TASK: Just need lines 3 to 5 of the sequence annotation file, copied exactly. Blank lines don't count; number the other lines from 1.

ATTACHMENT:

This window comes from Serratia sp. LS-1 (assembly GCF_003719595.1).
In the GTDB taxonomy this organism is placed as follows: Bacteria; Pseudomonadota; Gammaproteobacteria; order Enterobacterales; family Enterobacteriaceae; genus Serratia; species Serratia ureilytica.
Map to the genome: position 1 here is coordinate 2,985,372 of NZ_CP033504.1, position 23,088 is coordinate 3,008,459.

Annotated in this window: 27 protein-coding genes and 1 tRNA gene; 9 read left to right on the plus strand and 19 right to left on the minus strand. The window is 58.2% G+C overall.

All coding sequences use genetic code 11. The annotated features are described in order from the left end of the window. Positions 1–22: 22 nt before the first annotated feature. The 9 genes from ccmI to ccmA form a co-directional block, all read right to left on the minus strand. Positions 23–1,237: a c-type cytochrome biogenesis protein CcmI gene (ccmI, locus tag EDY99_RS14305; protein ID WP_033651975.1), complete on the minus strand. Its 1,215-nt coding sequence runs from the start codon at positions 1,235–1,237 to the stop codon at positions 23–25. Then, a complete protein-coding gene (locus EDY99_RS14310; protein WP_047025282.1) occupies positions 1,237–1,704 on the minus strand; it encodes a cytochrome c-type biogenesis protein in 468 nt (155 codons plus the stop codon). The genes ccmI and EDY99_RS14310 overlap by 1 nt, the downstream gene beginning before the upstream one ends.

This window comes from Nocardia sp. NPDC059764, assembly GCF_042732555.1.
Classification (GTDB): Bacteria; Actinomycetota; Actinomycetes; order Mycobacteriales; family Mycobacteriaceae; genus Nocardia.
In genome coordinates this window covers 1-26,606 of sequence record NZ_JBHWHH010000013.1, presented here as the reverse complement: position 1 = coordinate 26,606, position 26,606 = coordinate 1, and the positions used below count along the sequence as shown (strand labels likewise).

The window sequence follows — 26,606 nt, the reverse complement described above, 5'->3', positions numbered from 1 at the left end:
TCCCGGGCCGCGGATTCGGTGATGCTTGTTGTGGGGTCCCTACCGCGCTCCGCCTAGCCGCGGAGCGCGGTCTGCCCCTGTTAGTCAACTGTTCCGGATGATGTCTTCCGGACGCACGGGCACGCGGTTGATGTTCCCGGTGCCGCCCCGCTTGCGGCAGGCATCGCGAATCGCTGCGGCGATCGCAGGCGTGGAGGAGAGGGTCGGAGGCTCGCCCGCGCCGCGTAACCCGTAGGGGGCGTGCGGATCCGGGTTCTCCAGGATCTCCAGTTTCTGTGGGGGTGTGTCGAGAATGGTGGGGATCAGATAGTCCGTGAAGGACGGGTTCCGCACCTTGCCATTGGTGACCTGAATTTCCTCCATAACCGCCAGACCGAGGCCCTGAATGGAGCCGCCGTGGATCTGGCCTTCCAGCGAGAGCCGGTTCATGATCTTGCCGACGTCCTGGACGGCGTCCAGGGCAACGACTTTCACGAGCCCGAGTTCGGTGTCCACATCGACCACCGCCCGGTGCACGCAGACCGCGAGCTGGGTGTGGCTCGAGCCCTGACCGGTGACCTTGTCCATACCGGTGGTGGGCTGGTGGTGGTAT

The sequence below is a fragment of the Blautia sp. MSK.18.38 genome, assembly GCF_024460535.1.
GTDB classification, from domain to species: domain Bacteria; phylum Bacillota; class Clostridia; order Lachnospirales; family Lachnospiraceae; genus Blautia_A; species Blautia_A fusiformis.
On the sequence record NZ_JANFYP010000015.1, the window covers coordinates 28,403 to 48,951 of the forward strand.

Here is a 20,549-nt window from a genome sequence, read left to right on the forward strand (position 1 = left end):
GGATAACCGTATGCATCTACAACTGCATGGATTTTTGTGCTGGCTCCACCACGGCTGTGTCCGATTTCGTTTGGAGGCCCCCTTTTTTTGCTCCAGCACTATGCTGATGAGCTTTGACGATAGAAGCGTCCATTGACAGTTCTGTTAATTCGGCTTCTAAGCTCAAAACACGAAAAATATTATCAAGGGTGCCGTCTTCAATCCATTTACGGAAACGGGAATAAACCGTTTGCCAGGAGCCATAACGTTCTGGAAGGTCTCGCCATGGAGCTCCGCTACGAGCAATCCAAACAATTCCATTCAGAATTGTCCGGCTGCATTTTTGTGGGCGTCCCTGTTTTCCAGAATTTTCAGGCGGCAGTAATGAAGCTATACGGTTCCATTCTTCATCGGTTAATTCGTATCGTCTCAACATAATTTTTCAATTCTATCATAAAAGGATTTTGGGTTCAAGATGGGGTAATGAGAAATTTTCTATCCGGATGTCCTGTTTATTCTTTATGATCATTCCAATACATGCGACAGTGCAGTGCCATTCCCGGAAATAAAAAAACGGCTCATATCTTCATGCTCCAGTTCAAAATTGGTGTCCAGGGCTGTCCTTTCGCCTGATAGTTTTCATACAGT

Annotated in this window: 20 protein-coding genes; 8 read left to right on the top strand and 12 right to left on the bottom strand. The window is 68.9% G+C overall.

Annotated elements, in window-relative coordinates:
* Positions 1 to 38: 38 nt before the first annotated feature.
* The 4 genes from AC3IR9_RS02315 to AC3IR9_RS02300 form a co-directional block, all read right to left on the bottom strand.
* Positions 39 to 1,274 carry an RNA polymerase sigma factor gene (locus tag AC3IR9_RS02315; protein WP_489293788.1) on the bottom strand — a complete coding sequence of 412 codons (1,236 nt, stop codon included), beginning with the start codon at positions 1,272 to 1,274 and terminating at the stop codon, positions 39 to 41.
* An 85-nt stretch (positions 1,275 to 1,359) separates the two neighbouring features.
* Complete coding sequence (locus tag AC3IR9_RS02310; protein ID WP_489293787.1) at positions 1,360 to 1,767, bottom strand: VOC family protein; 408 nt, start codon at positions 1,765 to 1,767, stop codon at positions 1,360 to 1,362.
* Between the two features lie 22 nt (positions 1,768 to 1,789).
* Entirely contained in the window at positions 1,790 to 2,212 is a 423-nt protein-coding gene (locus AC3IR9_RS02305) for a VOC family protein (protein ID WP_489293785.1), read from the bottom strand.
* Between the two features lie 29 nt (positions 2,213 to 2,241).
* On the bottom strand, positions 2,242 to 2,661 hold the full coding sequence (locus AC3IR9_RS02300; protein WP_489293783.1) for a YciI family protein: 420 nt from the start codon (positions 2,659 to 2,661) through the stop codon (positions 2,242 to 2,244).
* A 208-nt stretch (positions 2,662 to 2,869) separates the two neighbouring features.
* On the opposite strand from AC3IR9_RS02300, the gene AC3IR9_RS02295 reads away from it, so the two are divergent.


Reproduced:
Map to the genome: position 1 here is coordinate 2,985,372 of NZ_CP033504.1, position 23,088 is coordinate 3,008,459.

Annotated in this window: 27 protein-coding genes and 1 tRNA gene; 9 read left to right on the plus strand and 19 right to left on the minus strand. The window is 58.2% G+C overall.

All coding sequences use genetic code 11. The annotated features are described in order from the left end of the window. Positions 1–22: 22 nt before the first annotated feature. The 9 genes from ccmI to ccmA form a co-directional block, all read right to left on the minus strand. Positions 23–1,237: a c-type cytochrome biogenesis protein CcmI gene (ccmI, locus tag EDY99_RS14305; protein ID WP_033651975.1), complete on the minus strand. Its 1,215-nt coding sequence runs from the start codon at positions 1,235–1,237 to the stop codon at positions 23–25. Then, a complete protein-coding gene (locus EDY99_RS14310; protein WP_047025282.1) occupies positions 1,237–1,704 on the minus strand; it encodes a cytochrome c-type biogenesis protein in 468 nt (155 codons plus the stop codon). The genes ccmI and EDY99_RS14310 overlap by 1 nt, the downstream gene beginning before the upstream one ends.